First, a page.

Five Ways to Impress an Agent with Your Opening Pages

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[ Note: This article first appeared in the July 2014 issue of the Rocky Mountain Fiction Writers newsletter. Go RMFW! ]shutterstock_138099389

Today I’d like to tackle one of my favorite FAQs: What does it take to hook an agent with your opening pages? (Insert profanity if you’ve been through or are in the midst of this process!)

The truth is, on any given page of your novel, agents weigh dozens of factors based on their knowledge, experience, and personal taste. They’re also employing another vital skill: instinct. If their gut isn’t telling them to read on, their brain probably won’t win the argument. But I think I can boil it down to five key elements that really make agents swoon:

A Remarkable Voice. Every author has a voice, but what makes one captivating and another lackluster? One major element is uniqueness—both at the “big picture” level (how your characters see the world) and in the details (word choice, flow, syntactic quirks). Another is authenticity. Do the narration and dialogue ring true with our understanding of the characters and story? A third is unobtrusiveness; while not invisible, a strong voice effortlessly captures the reader without calling attention to itself.

Flawless Writing. An agent is hooked when she reaches the end of your pages and had forgotten she was reading a sub- mission. This happens when the writing is so polished that there was nothing to trigger her “agent brain” and pull her out of the story. The opening pages must deftly balance scene and summary, clear dialogue, and just enough intriguing backstory. Disappointment comes from sending out a project too soon. Find a critique group or writing partner you can trust to be brutal with your early drafts. You’ll thank them later.

Irresistible Characters. No matter how beautiful the writing, a manuscript is in trouble if an agent doesn’t fall in love with the main character(s), or at least find them hard to forget. Like all readers, agents want to feel a strong emotional stake in what happens to these people/dragons/aliens/werefolk. At the end of your sample chapters, you want to leave agents in anguish, dying to know what will happen to your characters.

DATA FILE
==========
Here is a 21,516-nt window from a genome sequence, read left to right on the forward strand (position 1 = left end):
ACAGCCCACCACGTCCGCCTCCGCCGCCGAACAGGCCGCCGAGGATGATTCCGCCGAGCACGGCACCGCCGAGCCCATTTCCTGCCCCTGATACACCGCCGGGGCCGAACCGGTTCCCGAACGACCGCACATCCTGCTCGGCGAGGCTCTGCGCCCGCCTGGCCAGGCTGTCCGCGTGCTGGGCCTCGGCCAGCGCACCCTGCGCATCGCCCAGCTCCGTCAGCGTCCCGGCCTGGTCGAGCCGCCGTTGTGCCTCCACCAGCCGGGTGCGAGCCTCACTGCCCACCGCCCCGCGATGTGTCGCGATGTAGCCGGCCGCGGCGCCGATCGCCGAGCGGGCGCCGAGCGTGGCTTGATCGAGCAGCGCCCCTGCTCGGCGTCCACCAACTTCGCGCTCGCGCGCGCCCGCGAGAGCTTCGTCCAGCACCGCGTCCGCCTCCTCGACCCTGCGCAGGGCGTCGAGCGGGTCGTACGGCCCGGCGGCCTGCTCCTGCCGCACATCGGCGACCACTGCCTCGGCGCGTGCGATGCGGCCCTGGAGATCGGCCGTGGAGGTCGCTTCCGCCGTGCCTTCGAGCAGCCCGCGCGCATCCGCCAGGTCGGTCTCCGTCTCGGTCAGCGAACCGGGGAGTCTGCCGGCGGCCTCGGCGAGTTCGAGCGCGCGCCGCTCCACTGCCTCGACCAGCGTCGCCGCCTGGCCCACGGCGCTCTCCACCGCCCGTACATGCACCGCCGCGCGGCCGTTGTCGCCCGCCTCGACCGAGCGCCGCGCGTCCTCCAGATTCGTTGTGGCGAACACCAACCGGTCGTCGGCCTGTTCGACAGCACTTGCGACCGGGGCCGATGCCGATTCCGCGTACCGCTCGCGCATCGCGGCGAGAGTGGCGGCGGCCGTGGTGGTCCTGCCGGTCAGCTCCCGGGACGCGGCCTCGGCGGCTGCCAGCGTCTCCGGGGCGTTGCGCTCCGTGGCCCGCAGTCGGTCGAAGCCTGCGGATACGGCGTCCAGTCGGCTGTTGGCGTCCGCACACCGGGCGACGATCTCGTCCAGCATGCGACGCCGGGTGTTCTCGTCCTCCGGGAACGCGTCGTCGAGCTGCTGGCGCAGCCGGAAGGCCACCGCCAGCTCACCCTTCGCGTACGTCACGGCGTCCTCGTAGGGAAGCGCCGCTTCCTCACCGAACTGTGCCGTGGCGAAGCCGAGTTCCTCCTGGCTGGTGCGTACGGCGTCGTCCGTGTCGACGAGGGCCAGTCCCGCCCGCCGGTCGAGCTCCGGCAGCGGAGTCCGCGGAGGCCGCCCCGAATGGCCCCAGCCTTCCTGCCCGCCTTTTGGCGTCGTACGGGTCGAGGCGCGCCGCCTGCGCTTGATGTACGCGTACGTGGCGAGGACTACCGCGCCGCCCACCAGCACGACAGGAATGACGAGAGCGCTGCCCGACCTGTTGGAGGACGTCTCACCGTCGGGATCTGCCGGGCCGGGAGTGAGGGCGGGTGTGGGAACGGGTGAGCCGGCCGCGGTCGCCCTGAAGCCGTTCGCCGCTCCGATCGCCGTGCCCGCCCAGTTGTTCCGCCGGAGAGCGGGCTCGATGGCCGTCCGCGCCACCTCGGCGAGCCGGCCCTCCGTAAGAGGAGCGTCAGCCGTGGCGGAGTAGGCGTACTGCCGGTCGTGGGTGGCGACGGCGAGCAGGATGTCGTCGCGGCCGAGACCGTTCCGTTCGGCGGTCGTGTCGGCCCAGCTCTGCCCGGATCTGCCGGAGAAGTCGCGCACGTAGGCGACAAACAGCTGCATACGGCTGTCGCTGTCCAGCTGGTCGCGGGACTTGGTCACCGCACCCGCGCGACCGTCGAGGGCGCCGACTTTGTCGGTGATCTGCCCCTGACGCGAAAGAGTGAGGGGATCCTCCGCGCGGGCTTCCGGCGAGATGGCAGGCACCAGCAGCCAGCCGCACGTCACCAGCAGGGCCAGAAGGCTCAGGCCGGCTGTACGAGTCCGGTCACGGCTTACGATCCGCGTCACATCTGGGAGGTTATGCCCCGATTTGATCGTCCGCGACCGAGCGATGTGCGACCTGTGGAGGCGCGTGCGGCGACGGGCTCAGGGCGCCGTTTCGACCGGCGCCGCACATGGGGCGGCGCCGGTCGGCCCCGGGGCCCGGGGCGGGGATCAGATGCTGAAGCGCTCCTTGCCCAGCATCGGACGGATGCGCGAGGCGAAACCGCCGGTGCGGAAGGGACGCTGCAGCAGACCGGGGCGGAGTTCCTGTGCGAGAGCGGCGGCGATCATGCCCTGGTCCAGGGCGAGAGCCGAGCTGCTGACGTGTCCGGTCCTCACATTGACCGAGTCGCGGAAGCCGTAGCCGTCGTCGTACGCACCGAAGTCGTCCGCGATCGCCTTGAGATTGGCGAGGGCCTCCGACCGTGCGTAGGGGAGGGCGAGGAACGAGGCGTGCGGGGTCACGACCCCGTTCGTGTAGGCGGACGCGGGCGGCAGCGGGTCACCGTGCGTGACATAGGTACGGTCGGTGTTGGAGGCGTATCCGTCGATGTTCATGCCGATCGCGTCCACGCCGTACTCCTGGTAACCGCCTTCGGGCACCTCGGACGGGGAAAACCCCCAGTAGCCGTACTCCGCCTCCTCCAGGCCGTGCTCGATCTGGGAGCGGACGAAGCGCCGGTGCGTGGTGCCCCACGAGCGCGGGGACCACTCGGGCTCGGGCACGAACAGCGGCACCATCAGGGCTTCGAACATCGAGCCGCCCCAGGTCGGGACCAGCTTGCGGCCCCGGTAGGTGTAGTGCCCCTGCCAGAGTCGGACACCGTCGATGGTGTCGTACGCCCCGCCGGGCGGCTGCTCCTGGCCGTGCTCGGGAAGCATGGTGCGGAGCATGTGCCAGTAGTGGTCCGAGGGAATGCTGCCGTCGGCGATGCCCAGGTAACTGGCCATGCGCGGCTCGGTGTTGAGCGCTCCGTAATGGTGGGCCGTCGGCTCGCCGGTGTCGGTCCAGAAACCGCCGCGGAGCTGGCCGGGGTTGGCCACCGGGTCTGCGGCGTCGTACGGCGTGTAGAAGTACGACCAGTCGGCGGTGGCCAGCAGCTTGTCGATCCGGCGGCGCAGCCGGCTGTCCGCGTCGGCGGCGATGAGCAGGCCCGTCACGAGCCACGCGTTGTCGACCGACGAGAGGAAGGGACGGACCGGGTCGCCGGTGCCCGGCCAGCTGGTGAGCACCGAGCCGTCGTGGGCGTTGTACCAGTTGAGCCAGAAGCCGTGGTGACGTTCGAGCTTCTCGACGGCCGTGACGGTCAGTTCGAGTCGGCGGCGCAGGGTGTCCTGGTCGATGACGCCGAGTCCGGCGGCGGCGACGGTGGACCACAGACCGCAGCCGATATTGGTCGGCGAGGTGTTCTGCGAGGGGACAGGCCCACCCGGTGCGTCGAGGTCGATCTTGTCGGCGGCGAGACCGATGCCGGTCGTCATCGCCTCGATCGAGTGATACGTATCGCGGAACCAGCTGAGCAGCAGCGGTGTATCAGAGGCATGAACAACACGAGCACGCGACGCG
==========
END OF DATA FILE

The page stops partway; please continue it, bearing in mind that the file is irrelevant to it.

A Compelling Inciting Incident. Another thing agents look for is an inciting incident within the first thirty pages or so. Granted, there are excellent novels that take longer to get there; Outlander by Diana Gabaldon is an example. But Outlander is an 800+ page tome, and long stories like that are the exception, not the rule. An author has to have a good reason to delay the spark, such as relevant scene setting or character development. In the slush pile, a long delay is more often the result of unpolished writing that needs a trim.

Smooth Mechanics. As sexy as that sounds, this one has more to do with nuts and bolts than instinct. Still, it’s important enough to make the list. One or two typos is probably not a deal breaker, but if a manuscript includes frequent mistakes in grammar, spelling, punctuation, or formatting, agents start to see red flags: Is this author unprofessional? Downright careless? Would our working relationship be a mess, too? Don’t take chances—run it by your exasperatingly anal copy editor friend before you hit that “send” button.

Whether you’re about to start the submission process, or already in the trenches, best of luck!

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